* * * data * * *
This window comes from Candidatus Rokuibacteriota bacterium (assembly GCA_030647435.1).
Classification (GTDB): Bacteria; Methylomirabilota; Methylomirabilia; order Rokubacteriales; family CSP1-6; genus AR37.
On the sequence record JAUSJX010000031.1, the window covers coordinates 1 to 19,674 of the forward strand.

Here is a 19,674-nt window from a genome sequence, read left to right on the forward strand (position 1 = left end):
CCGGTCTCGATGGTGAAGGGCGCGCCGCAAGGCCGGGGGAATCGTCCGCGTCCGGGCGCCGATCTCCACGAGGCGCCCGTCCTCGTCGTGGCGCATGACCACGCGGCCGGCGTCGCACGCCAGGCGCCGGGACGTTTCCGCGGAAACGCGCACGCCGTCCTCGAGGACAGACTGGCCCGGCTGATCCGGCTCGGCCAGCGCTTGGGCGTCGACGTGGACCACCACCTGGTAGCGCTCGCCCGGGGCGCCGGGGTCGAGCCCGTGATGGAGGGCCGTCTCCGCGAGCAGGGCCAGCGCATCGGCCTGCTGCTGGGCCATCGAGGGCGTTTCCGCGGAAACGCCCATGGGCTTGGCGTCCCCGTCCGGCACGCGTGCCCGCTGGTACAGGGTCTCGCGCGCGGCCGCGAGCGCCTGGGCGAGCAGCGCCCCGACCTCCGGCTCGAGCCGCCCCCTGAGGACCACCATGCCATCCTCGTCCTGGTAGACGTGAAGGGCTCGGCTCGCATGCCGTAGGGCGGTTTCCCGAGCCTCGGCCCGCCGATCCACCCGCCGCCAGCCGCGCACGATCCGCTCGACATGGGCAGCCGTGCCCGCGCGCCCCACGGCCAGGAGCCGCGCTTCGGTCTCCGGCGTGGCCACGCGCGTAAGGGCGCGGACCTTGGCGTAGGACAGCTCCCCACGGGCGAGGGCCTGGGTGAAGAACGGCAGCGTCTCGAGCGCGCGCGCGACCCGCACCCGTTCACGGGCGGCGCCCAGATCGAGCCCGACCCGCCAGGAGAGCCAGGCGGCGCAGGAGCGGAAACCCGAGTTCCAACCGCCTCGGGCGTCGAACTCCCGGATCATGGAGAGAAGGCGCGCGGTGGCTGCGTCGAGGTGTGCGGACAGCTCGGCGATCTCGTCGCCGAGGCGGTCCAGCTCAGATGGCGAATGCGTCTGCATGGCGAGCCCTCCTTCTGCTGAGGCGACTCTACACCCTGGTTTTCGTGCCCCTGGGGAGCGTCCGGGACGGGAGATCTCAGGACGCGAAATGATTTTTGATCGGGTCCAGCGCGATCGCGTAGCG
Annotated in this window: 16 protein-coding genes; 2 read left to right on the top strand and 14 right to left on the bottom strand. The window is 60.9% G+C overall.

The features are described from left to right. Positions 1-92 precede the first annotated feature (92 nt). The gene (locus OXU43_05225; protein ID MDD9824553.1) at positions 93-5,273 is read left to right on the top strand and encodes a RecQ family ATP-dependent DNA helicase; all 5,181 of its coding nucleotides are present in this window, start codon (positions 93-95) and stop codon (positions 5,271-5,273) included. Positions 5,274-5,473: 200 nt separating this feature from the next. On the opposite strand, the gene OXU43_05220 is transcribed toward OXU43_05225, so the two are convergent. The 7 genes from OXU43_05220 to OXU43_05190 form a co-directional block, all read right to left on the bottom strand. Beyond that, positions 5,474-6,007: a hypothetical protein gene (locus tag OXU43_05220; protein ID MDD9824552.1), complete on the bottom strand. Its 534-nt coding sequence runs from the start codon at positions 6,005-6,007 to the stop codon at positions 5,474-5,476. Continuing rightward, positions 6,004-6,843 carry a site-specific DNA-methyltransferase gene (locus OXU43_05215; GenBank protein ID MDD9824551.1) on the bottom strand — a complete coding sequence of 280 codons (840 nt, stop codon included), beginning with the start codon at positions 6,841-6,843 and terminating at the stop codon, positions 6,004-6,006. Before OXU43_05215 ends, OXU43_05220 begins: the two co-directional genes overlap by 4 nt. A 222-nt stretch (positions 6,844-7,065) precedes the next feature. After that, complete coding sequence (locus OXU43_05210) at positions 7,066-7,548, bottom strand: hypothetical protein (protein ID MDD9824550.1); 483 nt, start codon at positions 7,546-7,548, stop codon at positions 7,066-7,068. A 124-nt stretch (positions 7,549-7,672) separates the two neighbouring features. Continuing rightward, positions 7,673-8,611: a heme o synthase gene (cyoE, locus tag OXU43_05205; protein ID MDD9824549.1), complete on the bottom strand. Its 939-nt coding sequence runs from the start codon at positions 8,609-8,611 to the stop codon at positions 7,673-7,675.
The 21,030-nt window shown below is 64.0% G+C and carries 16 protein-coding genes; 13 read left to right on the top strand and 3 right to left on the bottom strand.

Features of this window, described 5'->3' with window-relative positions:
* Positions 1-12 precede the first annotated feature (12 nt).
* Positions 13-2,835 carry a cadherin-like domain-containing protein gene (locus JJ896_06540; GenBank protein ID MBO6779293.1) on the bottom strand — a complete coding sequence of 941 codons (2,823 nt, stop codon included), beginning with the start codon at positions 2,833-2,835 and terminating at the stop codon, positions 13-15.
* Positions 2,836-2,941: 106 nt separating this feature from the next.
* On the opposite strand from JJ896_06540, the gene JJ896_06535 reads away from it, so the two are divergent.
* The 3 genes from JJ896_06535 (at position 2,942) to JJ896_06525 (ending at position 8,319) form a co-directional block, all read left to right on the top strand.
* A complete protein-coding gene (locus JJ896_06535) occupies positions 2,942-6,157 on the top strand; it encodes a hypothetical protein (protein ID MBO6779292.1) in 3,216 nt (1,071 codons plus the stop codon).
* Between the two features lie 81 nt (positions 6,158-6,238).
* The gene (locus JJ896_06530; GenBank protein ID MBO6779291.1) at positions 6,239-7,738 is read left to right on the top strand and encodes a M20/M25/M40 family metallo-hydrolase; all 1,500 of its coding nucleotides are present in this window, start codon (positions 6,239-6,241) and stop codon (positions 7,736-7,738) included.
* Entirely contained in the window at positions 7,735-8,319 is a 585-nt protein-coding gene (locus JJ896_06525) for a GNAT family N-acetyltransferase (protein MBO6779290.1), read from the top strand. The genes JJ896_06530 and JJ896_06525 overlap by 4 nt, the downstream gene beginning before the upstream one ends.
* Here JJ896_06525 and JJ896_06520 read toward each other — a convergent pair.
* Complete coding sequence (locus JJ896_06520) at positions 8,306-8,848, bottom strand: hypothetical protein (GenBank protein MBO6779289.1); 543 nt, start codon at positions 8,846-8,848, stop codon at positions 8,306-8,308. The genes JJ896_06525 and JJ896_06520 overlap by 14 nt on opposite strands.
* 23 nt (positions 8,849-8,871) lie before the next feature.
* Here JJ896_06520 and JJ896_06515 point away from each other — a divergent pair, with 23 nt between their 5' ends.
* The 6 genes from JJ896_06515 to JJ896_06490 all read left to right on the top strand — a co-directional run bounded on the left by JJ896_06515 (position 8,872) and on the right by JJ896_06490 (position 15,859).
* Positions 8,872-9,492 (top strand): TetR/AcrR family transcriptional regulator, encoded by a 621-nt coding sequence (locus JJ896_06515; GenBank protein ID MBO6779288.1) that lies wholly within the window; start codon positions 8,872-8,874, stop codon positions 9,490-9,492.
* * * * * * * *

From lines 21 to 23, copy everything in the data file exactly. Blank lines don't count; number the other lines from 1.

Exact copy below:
* 23 nt (positions 8,849-8,871) lie before the next feature.
* Here JJ896_06520 and JJ896_06515 point away from each other — a divergent pair, with 23 nt between their 5' ends.
* The 6 genes from JJ896_06515 to JJ896_06490 all read left to right on the top strand — a co-directional run bounded on the left by JJ896_06515 (position 8,872) and on the right by JJ896_06490 (position 15,859).